Uptown Problems: A Q&A with Squeeze’s Chris Difford

Chris Difford (left) and Glenn Tilbrook of Squeeze. Photo by Rob O’Connor

Coming up on August 14 in Pawling, New York, Squeeze will begin the United States leg of The Squeeze Songbook 2019 tour. Over the next month-and-a-half, the British legends will head out from coast to coast and explore every nook and cranny of the wonderful catalog created by songwriters and band co-founders Chris Difford and Glenn Tilbrook. A few months back, Difford spoke with American Songwriter about the upcoming tour, the tricky part of creating a setlist that will please everybody, and some of the band’s most memorable songs.

You have what could be called an uptown problem in terms of having so many different Squeeze songs from which to choose to play on a tour. Do you ever feel pressure when it comes to making the selections?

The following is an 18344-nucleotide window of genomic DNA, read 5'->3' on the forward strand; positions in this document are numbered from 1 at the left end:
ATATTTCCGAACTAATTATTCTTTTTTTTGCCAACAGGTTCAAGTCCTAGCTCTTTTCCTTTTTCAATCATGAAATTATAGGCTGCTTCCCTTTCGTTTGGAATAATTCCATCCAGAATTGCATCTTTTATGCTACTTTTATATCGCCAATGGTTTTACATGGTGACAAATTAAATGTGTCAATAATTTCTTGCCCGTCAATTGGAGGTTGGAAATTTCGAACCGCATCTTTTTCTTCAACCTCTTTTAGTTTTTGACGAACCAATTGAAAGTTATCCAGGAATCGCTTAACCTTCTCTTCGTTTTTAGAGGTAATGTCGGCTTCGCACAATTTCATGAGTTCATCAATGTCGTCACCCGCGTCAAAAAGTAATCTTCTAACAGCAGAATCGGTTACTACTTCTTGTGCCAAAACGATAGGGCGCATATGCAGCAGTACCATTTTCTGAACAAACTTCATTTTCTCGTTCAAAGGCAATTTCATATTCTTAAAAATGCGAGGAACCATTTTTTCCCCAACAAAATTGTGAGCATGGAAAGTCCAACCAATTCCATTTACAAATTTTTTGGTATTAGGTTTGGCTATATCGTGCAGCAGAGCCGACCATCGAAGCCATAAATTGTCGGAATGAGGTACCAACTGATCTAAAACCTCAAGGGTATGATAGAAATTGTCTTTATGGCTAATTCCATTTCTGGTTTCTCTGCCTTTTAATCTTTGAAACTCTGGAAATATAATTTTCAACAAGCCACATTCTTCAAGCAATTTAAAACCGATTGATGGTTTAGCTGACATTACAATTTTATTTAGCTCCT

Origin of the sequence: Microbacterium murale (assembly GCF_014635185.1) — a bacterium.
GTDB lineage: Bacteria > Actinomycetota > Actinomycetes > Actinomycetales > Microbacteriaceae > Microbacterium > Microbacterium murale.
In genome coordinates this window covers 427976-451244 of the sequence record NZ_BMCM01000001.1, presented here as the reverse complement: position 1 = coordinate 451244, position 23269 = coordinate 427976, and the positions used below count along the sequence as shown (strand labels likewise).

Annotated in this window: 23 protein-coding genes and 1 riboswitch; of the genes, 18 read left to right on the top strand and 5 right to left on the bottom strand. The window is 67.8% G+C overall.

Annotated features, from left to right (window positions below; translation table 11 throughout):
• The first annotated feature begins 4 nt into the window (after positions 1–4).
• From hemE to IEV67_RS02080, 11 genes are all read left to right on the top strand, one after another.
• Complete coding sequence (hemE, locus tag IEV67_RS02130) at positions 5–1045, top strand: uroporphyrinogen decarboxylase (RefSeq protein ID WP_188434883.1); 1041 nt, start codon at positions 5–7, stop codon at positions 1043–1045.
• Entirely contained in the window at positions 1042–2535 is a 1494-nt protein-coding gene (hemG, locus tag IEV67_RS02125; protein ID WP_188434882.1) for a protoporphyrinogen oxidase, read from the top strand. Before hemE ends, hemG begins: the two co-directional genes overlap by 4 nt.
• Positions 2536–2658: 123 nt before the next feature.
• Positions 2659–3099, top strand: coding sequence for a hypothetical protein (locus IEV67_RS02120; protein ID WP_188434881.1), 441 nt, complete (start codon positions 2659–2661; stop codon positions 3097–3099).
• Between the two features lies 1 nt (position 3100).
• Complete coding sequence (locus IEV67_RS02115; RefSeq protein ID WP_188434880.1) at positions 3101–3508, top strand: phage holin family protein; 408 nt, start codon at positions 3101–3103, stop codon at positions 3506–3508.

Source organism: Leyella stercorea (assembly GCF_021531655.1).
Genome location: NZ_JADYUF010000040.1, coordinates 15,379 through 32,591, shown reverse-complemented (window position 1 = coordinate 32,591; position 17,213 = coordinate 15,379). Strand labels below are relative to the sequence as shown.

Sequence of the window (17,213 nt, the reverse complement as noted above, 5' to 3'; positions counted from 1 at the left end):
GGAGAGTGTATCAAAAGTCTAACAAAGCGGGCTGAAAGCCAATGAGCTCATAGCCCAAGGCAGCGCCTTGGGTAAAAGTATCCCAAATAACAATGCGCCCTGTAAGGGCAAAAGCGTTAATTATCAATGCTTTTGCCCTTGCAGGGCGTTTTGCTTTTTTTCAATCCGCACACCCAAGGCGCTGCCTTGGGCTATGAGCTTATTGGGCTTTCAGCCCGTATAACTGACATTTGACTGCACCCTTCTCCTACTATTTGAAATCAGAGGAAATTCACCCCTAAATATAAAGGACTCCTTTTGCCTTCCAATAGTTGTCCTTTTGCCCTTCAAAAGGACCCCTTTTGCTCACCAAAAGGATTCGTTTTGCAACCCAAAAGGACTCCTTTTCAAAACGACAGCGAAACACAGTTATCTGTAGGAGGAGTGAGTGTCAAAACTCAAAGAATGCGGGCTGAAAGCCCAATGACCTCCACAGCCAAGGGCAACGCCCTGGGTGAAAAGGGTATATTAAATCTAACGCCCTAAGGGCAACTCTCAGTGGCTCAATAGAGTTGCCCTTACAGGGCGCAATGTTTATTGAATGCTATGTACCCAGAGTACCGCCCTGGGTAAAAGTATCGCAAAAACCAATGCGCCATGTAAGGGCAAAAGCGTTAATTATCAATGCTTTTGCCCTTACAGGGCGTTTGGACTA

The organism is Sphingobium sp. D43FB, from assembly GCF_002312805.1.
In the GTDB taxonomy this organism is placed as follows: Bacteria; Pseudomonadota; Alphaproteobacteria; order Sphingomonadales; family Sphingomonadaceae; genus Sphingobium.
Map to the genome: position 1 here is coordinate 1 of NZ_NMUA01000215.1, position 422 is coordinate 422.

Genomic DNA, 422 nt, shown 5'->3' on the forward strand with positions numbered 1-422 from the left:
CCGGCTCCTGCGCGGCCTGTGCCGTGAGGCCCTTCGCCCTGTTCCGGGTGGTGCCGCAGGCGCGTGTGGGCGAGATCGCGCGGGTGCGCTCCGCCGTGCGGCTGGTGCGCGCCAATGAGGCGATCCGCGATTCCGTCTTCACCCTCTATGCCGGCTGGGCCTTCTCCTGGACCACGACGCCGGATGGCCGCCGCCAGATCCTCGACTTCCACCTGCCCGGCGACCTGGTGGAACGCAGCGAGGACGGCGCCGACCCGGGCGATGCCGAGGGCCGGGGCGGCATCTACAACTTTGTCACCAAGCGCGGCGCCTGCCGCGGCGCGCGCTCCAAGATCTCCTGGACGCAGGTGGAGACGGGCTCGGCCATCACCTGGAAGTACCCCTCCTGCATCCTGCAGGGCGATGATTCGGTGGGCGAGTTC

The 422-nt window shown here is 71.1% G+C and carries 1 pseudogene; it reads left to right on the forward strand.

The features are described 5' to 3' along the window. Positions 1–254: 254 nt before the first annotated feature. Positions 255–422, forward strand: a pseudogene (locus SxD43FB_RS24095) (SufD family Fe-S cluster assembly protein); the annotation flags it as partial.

Yes is the answer. In fact, I’m just about to sit down and try to work on that myself. It’s quite a challenge. We have 14 albums to wade through and to pick a set is going to be really difficult. And it’s more difficult because of the fact that Glenn and I want different things from the shows. It’s going to be a lot of negotiation, I’m sure, but it will be worth it. On this tour we’ve got a great band and we’ve got a great canon of songs. What we’ve gotta do is just get all of our ducks in a line, so to speak.

There have been a lot of “New Dylans,” but relatively few “New Lennon/McCartneys”, which is a label that you and Glenn received when the band became popular. Were you able to enjoy this praise or do you feel that it added unnecessary pressure?

Absolutely no pressure for me. I think it was a really wonderful accolade. It just made me work harder, I guess. The only way you could compare us is that it was two people writing songs. That was where the comparison really ended.

Everybody talks about your songwriting with Glenn, but your harmonies are also a big part of what makes the band so special. Was that vocal blend evident when you started working together all those years ago or was it something you had to work at?